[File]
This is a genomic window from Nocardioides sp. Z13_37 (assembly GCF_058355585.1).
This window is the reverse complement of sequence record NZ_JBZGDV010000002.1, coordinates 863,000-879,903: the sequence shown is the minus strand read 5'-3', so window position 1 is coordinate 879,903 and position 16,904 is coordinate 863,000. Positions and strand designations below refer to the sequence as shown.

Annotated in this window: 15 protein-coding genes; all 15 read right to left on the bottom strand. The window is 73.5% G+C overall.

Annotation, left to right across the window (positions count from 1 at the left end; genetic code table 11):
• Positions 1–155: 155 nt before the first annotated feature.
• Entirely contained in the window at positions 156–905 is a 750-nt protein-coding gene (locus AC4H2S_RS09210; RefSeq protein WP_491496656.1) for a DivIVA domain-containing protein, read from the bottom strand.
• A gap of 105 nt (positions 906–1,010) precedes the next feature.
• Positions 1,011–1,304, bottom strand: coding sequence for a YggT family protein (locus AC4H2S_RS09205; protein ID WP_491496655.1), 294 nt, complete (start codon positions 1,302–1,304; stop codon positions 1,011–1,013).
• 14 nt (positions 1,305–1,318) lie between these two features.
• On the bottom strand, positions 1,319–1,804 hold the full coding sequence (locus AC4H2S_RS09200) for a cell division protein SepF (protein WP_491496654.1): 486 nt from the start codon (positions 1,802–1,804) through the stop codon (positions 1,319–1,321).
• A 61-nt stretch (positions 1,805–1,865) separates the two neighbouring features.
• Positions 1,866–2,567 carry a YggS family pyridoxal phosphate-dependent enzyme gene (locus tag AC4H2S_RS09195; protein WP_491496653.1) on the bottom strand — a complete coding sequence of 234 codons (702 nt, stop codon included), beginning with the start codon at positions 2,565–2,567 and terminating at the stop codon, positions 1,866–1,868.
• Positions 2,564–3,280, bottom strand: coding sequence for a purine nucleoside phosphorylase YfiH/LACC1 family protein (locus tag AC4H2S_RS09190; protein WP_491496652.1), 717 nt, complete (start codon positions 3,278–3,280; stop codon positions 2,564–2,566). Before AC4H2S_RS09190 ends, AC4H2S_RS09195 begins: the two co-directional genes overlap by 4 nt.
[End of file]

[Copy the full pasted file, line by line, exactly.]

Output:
This is a genomic window from Nocardioides sp. Z13_37 (assembly GCF_058355585.1).
This window is the reverse complement of sequence record NZ_JBZGDV010000002.1, coordinates 863,000-879,903: the sequence shown is the minus strand read 5'-3', so window position 1 is coordinate 879,903 and position 16,904 is coordinate 863,000. Positions and strand designations below refer to the sequence as shown.

Annotated in this window: 15 protein-coding genes; all 15 read right to left on the bottom strand. The window is 73.5% G+C overall.

Annotation, left to right across the window (positions count from 1 at the left end; genetic code table 11):
• Positions 1–155: 155 nt before the first annotated feature.
• Entirely contained in the window at positions 156–905 is a 750-nt protein-coding gene (locus AC4H2S_RS09210; RefSeq protein WP_491496656.1) for a DivIVA domain-containing protein, read from the bottom strand.
• A gap of 105 nt (positions 906–1,010) precedes the next feature.
• Positions 1,011–1,304, bottom strand: coding sequence for a YggT family protein (locus AC4H2S_RS09205; protein ID WP_491496655.1), 294 nt, complete (start codon positions 1,302–1,304; stop codon positions 1,011–1,013).
• 14 nt (positions 1,305–1,318) lie between these two features.
• On the bottom strand, positions 1,319–1,804 hold the full coding sequence (locus AC4H2S_RS09200) for a cell division protein SepF (protein WP_491496654.1): 486 nt from the start codon (positions 1,802–1,804) through the stop codon (positions 1,319–1,321).
• A 61-nt stretch (positions 1,805–1,865) separates the two neighbouring features.
• Positions 1,866–2,567 carry a YggS family pyridoxal phosphate-dependent enzyme gene (locus tag AC4H2S_RS09195; protein WP_491496653.1) on the bottom strand — a complete coding sequence of 234 codons (702 nt, stop codon included), beginning with the start codon at positions 2,565–2,567 and terminating at the stop codon, positions 1,866–1,868.
• Positions 2,564–3,280, bottom strand: coding sequence for a purine nucleoside phosphorylase YfiH/LACC1 family protein (locus tag AC4H2S_RS09190; protein WP_491496652.1), 717 nt, complete (start codon positions 3,278–3,280; stop codon positions 2,564–2,566). Before AC4H2S_RS09190 ends, AC4H2S_RS09195 begins: the two co-directional genes overlap by 4 nt.